Strategas Research is reporting the latest (Rasmussen) poll numbers on Bernanke’s reappointment. They show that in July 26% were in favor of the reappointment and 33% wanted a new Fed chairman. Their December 5 missive says the latest November numbers are that 41% want a new chairman and only 21% favor Bernanke’s reappointment.
Other polls show that the Federal Reserve is held in very low esteem by mainstream Americans. Various measures of public sentiment are not supportive of the Fed. This attitude among Americans has empowered the Fed’s detractors in Congress. It has empowered Senators and Representatives to attack the Fed and to offer legislation which changes the Fed’s structure. Some of those proposals will certainly intensify the amount of political influence that the executive branch will have over the central bank.
In our view the Fed has handled this political attack miserably. For a while the Fed’s leadership maintained a business as usual attitude. Now they have realized that they are at risk and we see chairman Bernanke in a more public role than in earlier times. His next message will be in his Washington speech on Monday. We also see this message of Fed independence coming from other sitting Fed governors and regional bank presidents and from former Fed governors like Krozner and Mishkin and Meyer.
Is this counterattack enough to blunt the politics that will permanently change the Fed’s status? We believe that the answer is no. The Fed is offering too little and too late. And it is relying on giving opinions instead of citing facts that are credible in the eyes of the public.
Former Feddies who are defending Fed independence have limited credibility. Sorry, Randy, Rick, and Larry. You are all bright and articulate and accomplished economists. You are also viewed as insiders. You are seen as having been there when the problems were created, and you are viewed as part of the problem. Rick, you voted for some of these emergency actions, which are now highly questionable. Randy you did, too. Larry, you argued there was no proven direction of causality between margin requirement setting and stock price bubbles. You argued that with me at a NABE meeting in Washington when the world was thirsting for a sign that the Fed would rein in an asset bubble.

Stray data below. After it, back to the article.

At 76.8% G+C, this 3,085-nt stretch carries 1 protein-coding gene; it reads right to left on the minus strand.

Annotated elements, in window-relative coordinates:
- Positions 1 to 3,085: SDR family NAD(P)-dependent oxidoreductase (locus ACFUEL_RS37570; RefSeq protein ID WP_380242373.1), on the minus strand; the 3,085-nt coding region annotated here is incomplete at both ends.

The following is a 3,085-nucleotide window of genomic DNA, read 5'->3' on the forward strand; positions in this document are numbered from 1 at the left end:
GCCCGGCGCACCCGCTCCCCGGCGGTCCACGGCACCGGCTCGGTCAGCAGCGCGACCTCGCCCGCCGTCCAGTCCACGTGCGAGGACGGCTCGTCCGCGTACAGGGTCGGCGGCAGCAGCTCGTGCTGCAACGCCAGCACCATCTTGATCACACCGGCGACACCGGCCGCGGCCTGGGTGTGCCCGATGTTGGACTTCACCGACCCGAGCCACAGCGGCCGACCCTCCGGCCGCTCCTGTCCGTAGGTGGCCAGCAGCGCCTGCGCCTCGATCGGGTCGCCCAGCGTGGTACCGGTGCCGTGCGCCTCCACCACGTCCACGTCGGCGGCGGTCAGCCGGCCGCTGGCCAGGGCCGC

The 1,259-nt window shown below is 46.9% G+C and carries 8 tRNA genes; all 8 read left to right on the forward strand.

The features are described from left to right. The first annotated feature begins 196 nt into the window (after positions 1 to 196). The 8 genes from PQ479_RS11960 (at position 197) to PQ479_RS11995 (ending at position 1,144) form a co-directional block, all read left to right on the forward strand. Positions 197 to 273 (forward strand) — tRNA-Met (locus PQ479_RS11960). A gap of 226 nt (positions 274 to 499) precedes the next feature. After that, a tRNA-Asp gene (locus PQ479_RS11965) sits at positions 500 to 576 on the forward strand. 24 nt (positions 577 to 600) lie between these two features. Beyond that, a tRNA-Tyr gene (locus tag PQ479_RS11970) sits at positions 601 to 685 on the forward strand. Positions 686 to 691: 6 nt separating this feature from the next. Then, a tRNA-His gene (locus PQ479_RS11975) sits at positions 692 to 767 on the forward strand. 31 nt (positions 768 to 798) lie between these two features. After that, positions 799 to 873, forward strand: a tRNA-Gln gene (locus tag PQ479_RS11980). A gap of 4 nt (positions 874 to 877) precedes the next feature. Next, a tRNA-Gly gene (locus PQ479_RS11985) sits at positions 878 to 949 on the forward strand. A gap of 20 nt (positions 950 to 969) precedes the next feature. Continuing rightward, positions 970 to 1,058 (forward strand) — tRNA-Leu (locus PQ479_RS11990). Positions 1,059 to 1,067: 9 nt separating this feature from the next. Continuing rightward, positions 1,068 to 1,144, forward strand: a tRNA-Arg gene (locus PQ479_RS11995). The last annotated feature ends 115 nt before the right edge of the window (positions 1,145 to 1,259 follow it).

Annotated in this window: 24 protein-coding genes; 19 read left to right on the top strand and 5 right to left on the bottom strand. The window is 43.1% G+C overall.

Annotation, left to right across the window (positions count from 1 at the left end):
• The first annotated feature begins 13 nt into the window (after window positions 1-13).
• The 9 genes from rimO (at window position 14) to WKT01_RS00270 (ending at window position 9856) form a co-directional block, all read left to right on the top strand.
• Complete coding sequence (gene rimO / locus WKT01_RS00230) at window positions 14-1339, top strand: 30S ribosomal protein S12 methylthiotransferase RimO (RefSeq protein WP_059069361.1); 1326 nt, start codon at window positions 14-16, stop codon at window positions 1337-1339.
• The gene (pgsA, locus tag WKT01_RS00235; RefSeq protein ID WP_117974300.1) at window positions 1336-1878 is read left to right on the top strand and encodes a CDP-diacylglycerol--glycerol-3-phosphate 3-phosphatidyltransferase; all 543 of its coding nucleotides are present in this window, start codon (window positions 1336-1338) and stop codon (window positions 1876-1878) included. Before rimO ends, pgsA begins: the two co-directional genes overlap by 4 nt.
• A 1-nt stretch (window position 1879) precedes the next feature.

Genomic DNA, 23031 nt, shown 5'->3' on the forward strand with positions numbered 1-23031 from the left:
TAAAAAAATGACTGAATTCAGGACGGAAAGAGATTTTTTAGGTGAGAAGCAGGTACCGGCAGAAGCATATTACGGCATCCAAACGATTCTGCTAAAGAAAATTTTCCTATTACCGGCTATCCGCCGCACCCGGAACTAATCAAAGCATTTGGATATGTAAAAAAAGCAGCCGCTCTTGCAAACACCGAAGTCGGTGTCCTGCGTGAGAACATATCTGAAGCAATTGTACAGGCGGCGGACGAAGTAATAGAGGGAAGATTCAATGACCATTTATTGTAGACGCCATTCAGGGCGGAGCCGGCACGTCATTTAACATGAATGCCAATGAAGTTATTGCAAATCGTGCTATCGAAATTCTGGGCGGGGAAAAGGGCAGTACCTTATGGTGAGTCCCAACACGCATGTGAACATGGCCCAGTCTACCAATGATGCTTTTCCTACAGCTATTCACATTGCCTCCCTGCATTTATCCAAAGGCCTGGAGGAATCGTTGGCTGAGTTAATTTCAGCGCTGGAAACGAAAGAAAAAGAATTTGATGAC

Therefore, spouting broad opinions now doesn’t help the Fed’s cause. To argue well you need very pointed and concrete examples of why the Fed must act independently and with workable emergency powers. Cite the work of the Fed in payments after the 9-11 attack and show how the Fed was able to continue the flow of funds in the country because of the redundant system in Atlanta when the New York system was under a pile of rubble. And demonstrate how the Fed gave the system a massive liquidity boost on an emergent basis. Show how the Y2K transition evolved without a shutdown and how you took the lead in global planning after the satellite failure in the late 1990s alerted you to the possibilities. Show how Fed regional banks perform roles that assist the banking system. Explain how the Board of Governors has no money and how the regional banks are the financing conduits for policy.
And get the perspective on the New York Fed clearer. Newly installed NY Fed president Bill Dudley is trying his best. Because of his position he cannot criticize the faults of his predecessor, whose record is tainted by behaviors that are now revealed. But I can and so can you if you stop being polite. Tell your story with facts. Opinions do not help now when the general public no longer believes you.
And stop trying to oppose an audit. It is coming. When 300 Congressmen sign onto a bill, you can rest assured it will be in the final conference version in some form. And the country doesn’t believe it when you say an audit will hurt the Fed’s independence. You have to show why and how. The more a federal body opposes an audit of itself, the more the public and the Congress want it. You are making yourself the scapegoat. Instead, explain why any audit has to be confidential. Explain why disclosure of an institution’s condition can be misunderstood and trigger a run on a bank. Point out how the Defense Department audits are done with confidentiality rules that protect military secrets. Use your expertise to shape the audit so it doesn’t hurt the country. The audit is coming. What form it takes is still under debate and discussion.